Woo Hoo! Another Record Broken!

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May 31, 2017 by Mark Hammerstrom

We Americans just love breaking records, don’t we?  Whether it is the stock market, sports, weather, you name it, hardly a day goes by when we don’t break a record of some sort.

Well we broke another one during the first quarter of 2017:  we are now at all-time highs for consumer debt in our country—a level not seen since the recession of 2008!

A record to celebrate?  One would think not, at least at first glance.  Yet perhaps not quite as alarmist as it may seem either.

According to the “Quarterly Report on Household Debt and Credit” issued by the Federal Reserve Bank of New York, during the first quarter of 2017 total household debt reached $12.73 trillion, which “finally surpassed” (their words, not mine) the $12.68 trillion peak reached in 2008.

As a percentage, the change represented just a 1.2% increase, but that still represents a $149 billion change quarter to quarter.

To my mind, those are still huge numbers.

The New York Fed points out that this growth represents a solid three years of increasing debt largely a factor of steady, if slow, economic growth in the country.

In its press release of May 17th they seem to want to make sure we keep things in perspective.  That is, any parallel with 2008 may be misplaced.

Quoting the press release: “…although debt has reached record heights, this number is in nominal terms and it took an unusually long time from a historical perspective for debt to reach the 2008 level again.”

According to the Research Officer at the New York Fed, Donghoon Lee, “Almost nine years later, household debt has finally exceeded its 2008 peak but the debt and its borrowers look quite different today. This record debt level is neither a reason to celebrate nor a cause for alarm.”

The report notes that delinquencies still remain, in aggregate, quite low—about 4.8% of outstanding debt is in some stage of delinquency.

Yet there are troubling signs: “While most delinquency flows have improved markedly since the Great Recession and remain low overall, there are divergent trends among debt types. Auto loan and credit card delinquency flows are now trending upwards, and those for student loans remain stubbornly high.”

Some key, if admittedly wonky, takeaways from the report (directly quoting the press release here):

Housing Debt

  • Mortgage balances increased again while originations declined and median credit scores of borrowers for new mortgages increased, reflecting tightening underwriting.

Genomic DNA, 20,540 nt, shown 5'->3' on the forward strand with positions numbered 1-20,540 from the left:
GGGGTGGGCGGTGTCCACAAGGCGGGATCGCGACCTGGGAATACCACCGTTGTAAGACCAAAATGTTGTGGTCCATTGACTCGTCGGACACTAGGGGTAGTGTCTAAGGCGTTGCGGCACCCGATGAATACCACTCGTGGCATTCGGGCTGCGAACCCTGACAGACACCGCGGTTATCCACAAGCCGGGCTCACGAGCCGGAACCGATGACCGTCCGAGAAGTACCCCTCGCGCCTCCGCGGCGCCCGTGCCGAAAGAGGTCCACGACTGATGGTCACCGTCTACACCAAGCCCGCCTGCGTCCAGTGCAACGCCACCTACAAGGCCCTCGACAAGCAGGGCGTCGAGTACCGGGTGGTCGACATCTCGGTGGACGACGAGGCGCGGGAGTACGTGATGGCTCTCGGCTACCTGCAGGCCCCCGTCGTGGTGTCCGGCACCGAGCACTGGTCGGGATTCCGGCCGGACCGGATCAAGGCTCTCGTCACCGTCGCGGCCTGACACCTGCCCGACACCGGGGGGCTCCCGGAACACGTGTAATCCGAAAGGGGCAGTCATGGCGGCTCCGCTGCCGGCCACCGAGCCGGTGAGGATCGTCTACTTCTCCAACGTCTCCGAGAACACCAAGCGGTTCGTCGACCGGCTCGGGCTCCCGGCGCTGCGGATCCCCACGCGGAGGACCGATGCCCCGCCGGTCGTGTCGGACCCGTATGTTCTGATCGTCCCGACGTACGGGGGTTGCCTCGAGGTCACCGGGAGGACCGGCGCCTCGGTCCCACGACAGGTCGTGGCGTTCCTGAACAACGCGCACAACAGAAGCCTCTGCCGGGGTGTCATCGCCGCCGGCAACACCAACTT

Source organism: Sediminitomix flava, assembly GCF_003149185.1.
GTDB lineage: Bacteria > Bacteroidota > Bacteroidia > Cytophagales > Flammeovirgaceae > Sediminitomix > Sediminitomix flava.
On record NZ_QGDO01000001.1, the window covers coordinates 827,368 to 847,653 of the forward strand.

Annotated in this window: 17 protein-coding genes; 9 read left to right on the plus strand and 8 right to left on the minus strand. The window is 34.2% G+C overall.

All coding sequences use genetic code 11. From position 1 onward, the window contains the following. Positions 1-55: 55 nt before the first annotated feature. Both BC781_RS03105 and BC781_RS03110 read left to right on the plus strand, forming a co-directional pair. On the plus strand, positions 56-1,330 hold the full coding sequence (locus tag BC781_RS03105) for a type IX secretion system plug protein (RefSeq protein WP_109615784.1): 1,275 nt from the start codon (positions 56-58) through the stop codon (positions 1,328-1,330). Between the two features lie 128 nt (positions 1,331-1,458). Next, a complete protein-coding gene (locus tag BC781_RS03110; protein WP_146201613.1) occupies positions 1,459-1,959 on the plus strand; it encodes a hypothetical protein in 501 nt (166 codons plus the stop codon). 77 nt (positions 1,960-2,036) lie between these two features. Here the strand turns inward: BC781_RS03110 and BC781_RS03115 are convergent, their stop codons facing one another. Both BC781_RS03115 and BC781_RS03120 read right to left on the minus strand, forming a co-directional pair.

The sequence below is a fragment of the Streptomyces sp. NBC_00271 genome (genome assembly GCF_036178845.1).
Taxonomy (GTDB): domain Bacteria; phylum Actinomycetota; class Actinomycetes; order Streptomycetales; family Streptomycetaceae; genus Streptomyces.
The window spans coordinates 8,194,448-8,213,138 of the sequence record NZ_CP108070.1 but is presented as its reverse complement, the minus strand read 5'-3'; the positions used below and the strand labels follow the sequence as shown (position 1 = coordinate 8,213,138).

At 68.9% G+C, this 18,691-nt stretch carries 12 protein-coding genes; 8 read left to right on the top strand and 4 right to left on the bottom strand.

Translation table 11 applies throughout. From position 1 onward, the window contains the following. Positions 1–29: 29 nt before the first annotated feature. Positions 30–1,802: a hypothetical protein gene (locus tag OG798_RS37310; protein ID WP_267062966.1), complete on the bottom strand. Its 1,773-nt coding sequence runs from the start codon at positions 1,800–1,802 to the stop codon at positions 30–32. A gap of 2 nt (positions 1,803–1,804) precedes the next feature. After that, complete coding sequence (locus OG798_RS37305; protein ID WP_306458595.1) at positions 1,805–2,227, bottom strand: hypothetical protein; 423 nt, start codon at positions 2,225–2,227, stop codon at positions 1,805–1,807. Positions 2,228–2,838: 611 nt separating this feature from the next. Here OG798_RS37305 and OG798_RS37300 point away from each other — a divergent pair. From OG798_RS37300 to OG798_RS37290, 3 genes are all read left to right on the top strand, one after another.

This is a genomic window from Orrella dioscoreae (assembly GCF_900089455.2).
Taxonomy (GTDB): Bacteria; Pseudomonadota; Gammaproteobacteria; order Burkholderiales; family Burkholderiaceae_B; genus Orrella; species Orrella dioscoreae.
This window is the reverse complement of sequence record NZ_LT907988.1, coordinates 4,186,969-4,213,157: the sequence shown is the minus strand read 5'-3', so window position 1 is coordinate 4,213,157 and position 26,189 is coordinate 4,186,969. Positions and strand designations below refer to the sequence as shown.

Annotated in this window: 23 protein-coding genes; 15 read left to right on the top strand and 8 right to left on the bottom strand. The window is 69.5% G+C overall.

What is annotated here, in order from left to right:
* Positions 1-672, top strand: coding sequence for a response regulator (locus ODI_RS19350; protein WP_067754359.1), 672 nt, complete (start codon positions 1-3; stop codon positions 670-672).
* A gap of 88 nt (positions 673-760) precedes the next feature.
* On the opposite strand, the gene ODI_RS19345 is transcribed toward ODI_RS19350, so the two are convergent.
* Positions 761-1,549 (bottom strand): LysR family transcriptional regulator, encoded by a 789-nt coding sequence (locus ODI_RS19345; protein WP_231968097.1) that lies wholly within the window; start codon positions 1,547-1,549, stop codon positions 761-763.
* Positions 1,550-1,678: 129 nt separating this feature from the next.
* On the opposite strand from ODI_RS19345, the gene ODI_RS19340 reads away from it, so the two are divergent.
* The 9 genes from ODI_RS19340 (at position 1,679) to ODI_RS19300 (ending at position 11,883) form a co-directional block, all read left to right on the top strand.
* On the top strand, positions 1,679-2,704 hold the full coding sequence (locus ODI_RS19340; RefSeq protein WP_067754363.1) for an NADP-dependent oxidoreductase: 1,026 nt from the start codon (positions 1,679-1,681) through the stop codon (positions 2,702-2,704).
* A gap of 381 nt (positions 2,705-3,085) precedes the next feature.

• Mortgage delinquencies worsened slightly and foreclosure notations increased but remained low by historical standards.

Non-Housing Debt

  • Auto loan balances continued their steady rise seen since 2011 while auto loan originations declined and median credit scores of borrowers for these new loans increased.
  • Credit card balances declined, delinquencies increased and the aggregate credit card limit increased for the 17th consecutive quarter.
  • Student loan balances increased – marking an increase in every year throughout the 18-year history of this series.

Bankruptcies & Delinquencies Overall

  • Aggregate delinquency rates were roughly flat.
  • Bankruptcy notations reached another low [in] the 18-year history of this series.
  • This quarter saw a notable uptick in credit card debt transitioning into delinquencies, a continued upward trend of auto loans transitioning into serious delinquencies, and student loan transitions into serious delinquencies remaining high.

By and large these debt and delinquency trends, while apparently still manageable, cannot continue unabated.  We are fortunate that the economy continues to grow (albeit slowly), markets are for the most part stable, as is job growth.  Consumers can still afford to pay their debts, but at all-time highs there is not much wiggle room for sudden shifts in the economic or political landscape.  We continue to stress to our clients that they maintain vigilance on their accounts receivables and debt levels despite the seeming ‘goldilocks’ window we currently find ourselves in.

At United Credit Service, we are committed to keeping our valued clients and business partners appraised of economic trends which may impact their businesses, and in particular helping them manage their accounts receivable and bad debt.  Through these blogs, our newsletters and other communication channels we hope to provide additional insight for perspective and planning.  We are here to help!

Founded in 1950, United Credit Service, Inc. is a full service, licensed revenue cycle management and debt collection agency in Wisconsin providing effective, customized one on one management and recovery solutions for our business partners. Visit our website at http://www.unitedcreditservice.com, call 877-723-2902, or check out our YouTube video.


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